Author: Nick Randolph, David Gardner, Chris Anderson & Michael Minutillo
This is a brick of a book that is clearly designed to be all things to all readers. Its range of coverage of Visual Studio is amazing in the sense that it makes you quite amazed that you have even managed to use VS for all these years without finding it difficult. It is a bit like a millipede falling over its own legs just after being asked how it manages a thousand legs.
Publisher: Wrox, 2010
Aimed at: Wide range of users of Visual Studio
Pros: Covers a huge range of topics
Cons: Many of which are not core to using VS
Reviewed by: Mike James
This book has 57 chapters - although four of them are available online and aren't actually included in the printed book. Even so it's a lot of chapters. It is a good idea to put advanced material or material targeting a minority of users on the web - but it always raises the question in the readers mind of "why isn't the whole book on the web". The reason is, of course, that you will pay money for a paper book but you almost certainly will not for web site access alone.
The book starts off with the basics and for most readers these will be too basic. Do you really need screen dumps showing you what VS looks like in action? However it quickly moves on to more interesting topics - customisation, hints and tips, using the class designer, server explorer and so on.
Part III continues in the same way with "Digging Deeper" Here we tackle some broader ideas - unit testing, automatic documentation, code checking, code generation, project templates and language specific features.
The next part of the book, Rich Client Applications, could probably be dropped. It simply goes over how to create Windows Forms and WPF type applications, using Silverlight, SharePoint and so on. This is really outside of the scope of the book and looks at other technologies rather than Visual Studio. Visual Studio that would naturally turn up as a participant in any book on any one of these technologies not the other way around.
You might want to say the same of Part VI, Data, but this subject is at least heavily catered for in Visual Studio and at least its first chapter deals with using the Visual Database Tools. From this point on, however, the book goes off into LINQ and ADO which are not really on the topic of Visual Studio - again it is more a question of how Visual Studio fits into these bigger technologies.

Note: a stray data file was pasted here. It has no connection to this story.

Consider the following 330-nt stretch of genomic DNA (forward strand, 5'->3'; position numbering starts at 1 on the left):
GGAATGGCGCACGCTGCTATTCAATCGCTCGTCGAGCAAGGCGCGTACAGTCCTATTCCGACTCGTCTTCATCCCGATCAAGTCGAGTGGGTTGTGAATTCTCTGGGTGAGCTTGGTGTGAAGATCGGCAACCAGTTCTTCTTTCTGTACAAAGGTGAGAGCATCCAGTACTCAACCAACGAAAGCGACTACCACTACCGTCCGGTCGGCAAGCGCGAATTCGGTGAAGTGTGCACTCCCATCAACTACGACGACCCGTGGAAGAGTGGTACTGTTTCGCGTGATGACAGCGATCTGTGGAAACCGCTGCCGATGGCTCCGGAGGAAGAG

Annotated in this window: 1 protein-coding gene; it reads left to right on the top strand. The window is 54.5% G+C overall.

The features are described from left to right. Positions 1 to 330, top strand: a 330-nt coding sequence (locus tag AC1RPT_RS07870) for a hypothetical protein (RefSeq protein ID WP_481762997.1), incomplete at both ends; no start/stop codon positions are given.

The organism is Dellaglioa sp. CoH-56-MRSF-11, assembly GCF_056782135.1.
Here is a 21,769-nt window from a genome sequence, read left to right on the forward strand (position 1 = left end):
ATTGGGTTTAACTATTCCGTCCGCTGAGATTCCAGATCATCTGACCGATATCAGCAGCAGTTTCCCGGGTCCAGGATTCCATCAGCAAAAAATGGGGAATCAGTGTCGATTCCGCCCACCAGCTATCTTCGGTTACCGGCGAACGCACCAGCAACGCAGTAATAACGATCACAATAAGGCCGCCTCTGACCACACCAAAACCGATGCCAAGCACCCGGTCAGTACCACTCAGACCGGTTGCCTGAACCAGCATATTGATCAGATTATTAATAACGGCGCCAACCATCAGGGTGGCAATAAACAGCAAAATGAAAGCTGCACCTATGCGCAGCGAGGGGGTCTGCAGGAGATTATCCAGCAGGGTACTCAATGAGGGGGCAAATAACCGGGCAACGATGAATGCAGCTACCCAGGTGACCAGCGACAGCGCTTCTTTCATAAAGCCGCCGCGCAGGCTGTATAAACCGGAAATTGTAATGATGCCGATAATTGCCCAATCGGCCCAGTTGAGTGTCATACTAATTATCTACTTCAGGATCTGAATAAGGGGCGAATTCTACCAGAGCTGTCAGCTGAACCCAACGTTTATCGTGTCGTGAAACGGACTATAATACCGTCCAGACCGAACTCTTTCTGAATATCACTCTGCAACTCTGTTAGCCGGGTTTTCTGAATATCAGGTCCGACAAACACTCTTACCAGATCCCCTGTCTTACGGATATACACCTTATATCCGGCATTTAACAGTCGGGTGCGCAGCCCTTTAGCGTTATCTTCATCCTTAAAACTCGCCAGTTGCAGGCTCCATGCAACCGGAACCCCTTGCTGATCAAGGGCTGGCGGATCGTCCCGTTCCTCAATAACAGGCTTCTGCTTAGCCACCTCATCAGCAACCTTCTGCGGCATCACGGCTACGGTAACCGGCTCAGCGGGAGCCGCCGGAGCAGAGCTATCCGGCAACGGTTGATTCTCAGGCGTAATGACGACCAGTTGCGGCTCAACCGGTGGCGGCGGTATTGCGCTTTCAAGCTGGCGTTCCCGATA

Part VII continues to veer off-course with in-depth looks at "application services" - WCF, WF, synchronisation services and WCF RIA services. Part VII is on Configuration and resources and once again is mostly off topic.
Finally we get to Part IX which is about Visual Studio - the Visual Studio Debugger to be precise. There is a lot of general debugging information but there is also much that is highly specific to Visual Studio. Part X is on build and deployment and starts with a chapter on upgrading from VS 2008.
If you were expecting lots of coverage of creating add-ins and macros then you will be disappointed. We only get to this topic in Part XI and it's over in a flash. It covers the Visual Studio automation model, add-ins, macros and the Managed Extensions Framework in four shortish chapters. If you blink you will miss it. Then on to the advanced or should that be "minority" topics of using Visual Studio Ultimate - which are not included on paper.
This is essentially a using Visual Studio book. A lot of the material could equally well be in a book on an alternative core technology - C#, Visual Basic, WCF, WPF etc - where Visuals Studio would play a background role. There are very few chapters that are about Visual Studio used in more advanced ways - very little on add-ins and nothing at all about extending Visual Studio to host other languages, tinkering with IntelliSense or using the standalone Visual Studio shell in your own apps.
As long as what you are looking for is a "how to use Visual Studio" book then this is the book for you. If you are looking for something deeper look elsewhere.